Jimmy was born in Texas, grew up nominally Protestant, but at age 20 experienced a profound conversion to Christ. Planning on becoming a Protestant pastor or seminary professor, he started an intensive study of the Bible. But the more he immersed himself in Scripture the more he found to support the Catholic faith. Eventually, he entered the Catholic Church. His conversion story, “A Triumph and a Tragedy,” is published in Surprised by Truth. Besides being an author, Jimmy is the Senior Apologist at Catholic Answers, a contributing editor to Catholic Answers Magazine, and a weekly guest on “Catholic Answers Live.”
In our previous post on this subject, we looked at the claim that the Jewish people have a claim to the territory currently occupied by the modern state of Israel because they were promised it in the Bible.
We saw that reasonable people could take different views of this subject, especially concerning how such a promise might apply to the present age.
Now let’s look at the question from an ethical rather than a revelatory perspective. That is to say, apart from the revelation claim that we have already examined, what grounds might be offered for the claim.
Before we do that, though, I’d like to clear something up that I think has resulted in some folks spinning their wheels: the term anti-Semite. This is a misnomer. It is used to refer to hatred of Jews, though the category “Semite” properly includes people who aren’t Jews. Nevertheless, that is how the term is used. I suggest that we not fight about the word and just note that it is a misnomer that is in popular use and move on.
Now: What claims besides revelation might one appeal to in support of the claim that the Jewish people have a claim to the territory of Israel?
1) The legal argument: This would involve asserting that some entity or entities that had legal title to this territory in the 20th century lawfully gave it to the present Israeli governing entity as a Jewish homeland. And, in fact, many people do make this claim.
While it would be an interesting legal debate to thrash this out, we’re not going to do that on this blog. I am not an expert on the law, especially as it pertains to this question, and it would exceed the capacity of a multi-issue blog like this to review all the relevant information and arrive at a firm conclusion. Therefore, aware that there is more than one side to this argument, I would suppose that reasonable people could take different views on the issue.
Further, regardless of whether civil (or international or whatever) law supports does not deal directly with the question of what is ethical. Human law can support all kind of wicked and unjust things, and so even if human law supports something, that isn’t itself decisive for the question of whether the thing is moral (which is the kind of question this blog is more interested in).
So let’s look at other grounds.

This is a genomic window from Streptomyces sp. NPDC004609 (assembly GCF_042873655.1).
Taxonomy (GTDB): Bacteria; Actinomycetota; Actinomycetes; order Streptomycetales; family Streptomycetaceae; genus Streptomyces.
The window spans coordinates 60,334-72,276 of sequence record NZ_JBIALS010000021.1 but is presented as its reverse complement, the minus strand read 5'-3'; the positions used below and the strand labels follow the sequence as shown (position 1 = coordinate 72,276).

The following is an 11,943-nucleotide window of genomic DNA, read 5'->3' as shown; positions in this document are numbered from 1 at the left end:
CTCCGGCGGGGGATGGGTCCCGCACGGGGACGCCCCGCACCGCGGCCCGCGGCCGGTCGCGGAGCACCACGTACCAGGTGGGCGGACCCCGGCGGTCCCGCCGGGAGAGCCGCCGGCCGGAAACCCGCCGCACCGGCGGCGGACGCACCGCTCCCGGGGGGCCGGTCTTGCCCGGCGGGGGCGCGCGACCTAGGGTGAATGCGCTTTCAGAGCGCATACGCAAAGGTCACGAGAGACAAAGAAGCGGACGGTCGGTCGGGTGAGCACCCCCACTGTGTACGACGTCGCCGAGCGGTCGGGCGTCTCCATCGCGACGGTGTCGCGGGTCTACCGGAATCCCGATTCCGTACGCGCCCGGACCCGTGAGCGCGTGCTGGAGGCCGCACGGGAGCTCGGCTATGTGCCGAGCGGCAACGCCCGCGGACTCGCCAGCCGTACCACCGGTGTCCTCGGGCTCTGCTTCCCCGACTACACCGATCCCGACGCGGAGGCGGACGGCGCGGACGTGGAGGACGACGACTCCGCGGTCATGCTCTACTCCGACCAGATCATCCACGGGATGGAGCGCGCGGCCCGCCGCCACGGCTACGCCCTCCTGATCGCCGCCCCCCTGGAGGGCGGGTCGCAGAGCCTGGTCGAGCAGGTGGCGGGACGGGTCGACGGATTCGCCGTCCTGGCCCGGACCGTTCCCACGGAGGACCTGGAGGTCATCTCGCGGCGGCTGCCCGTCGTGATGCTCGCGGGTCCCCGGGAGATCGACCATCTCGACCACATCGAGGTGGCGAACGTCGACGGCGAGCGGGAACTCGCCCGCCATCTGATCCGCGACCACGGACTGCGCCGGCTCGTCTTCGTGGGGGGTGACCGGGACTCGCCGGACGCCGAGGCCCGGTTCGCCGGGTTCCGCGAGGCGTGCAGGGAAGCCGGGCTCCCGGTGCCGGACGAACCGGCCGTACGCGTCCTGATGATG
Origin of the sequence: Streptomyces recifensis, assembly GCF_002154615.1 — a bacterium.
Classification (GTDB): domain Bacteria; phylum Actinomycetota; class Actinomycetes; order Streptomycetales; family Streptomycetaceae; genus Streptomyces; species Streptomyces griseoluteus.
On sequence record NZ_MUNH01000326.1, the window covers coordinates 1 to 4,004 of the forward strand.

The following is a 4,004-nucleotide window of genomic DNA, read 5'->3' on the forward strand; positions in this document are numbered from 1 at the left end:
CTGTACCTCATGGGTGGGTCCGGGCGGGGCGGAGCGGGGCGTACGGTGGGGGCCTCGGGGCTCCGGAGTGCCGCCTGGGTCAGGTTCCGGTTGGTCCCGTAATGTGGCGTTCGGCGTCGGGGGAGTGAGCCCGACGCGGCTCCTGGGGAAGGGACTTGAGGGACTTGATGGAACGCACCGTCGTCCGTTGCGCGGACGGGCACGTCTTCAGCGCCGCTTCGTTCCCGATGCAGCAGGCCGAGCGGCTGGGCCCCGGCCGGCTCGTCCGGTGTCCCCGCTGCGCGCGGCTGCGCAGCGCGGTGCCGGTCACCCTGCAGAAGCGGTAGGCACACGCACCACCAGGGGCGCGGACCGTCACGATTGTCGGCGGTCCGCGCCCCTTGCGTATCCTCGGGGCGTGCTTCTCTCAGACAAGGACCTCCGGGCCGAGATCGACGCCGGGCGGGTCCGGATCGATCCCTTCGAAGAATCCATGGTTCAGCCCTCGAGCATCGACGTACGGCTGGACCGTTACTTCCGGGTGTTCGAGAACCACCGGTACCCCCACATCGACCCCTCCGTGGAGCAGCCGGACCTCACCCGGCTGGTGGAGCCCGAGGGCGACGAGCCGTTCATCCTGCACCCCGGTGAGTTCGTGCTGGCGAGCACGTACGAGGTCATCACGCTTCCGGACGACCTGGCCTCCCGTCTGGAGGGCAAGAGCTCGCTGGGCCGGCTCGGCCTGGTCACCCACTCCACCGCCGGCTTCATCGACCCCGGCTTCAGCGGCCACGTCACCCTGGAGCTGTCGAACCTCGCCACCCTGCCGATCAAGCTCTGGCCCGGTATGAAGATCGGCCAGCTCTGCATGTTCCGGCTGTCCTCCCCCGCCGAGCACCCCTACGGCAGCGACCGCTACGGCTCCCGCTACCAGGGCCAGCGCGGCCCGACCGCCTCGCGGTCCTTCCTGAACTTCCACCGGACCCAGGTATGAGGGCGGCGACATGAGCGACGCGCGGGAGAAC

2) The ancestral argument: Some in the combox have asserted that the Jewish people have a right to the land of Israel based on the fact that their ancestors lived there a long time ago.
This strikes me as the least convincing argument on this issue. The fact is that human populations move all over the place during history. Often they are forced out of one land, and at some point any claim they have to it lapses. That fact that modern Jews’ ancestors had title to the property 1900 years ago doesn’t mean that they presently do any more than I have title to where my ancestors lived 1900 years ago.
In view of the historical memory of the Land and in view of the biblical promise regarding it, it is understandable—especially after the Holocaust—that there would be a desire to immigrate there and create a Jewish haven state there, but this is a natural desire—not a moral right to do so. Based on our individual and corporate histories, there are all kinds of desires we might naturally have about the way we’d like the world to be, but that doesn’t give us the moral right to go out and try to bring them about. Whether we have a moral right to take action regarding a wish or desire is a separate question than whether is it natural for us to wish it.
Human migration is so extensive in history that all of our ancestors have been kicked out of lots of places at various stages. In fact, if the Out of Africa theory is true, all non-Africans’ ancestors at one point must have gone through the very territory currently occupied by Israel. That doesn’t give all non-Africans title to this plot of land, either.
So . . . where your distant ancestors lived doesn’t mean that you get to reclaim the place today.
(Unless God has said you can, but that’s a different ground. It’s the revelation claim, not a “we used to live here” claim.)
3) Right of conquest: Historically a lot of people have felt that if you conquer a land, it’s yours. The fact you conquered it gives you a right to it.
One problem for using this argument in the case of Israel is that it works contrary to the legal argument that many wish to use. If the land was given to the Israelis legally then it wasn’t obtained by conquest—at least in the traditional sense (we’ll get to an untraditional one, below).
The conquest claim might, however, be used for territory like the West Bank since that was obtained in war.
But the right of conquest isn’t generally acknowledged today. The fact you conquered something may have given you title to it in the middle ages (or even more recently), but it doesn’t today. America conquered Iraq, but that doesn’t mean we own it. In fact, there is a widespread sentiment that America should get out of Iraq as soon as practical.
Today if you want to claim moral title to a land, you need something more than “We militarily defeated the people who were living there.”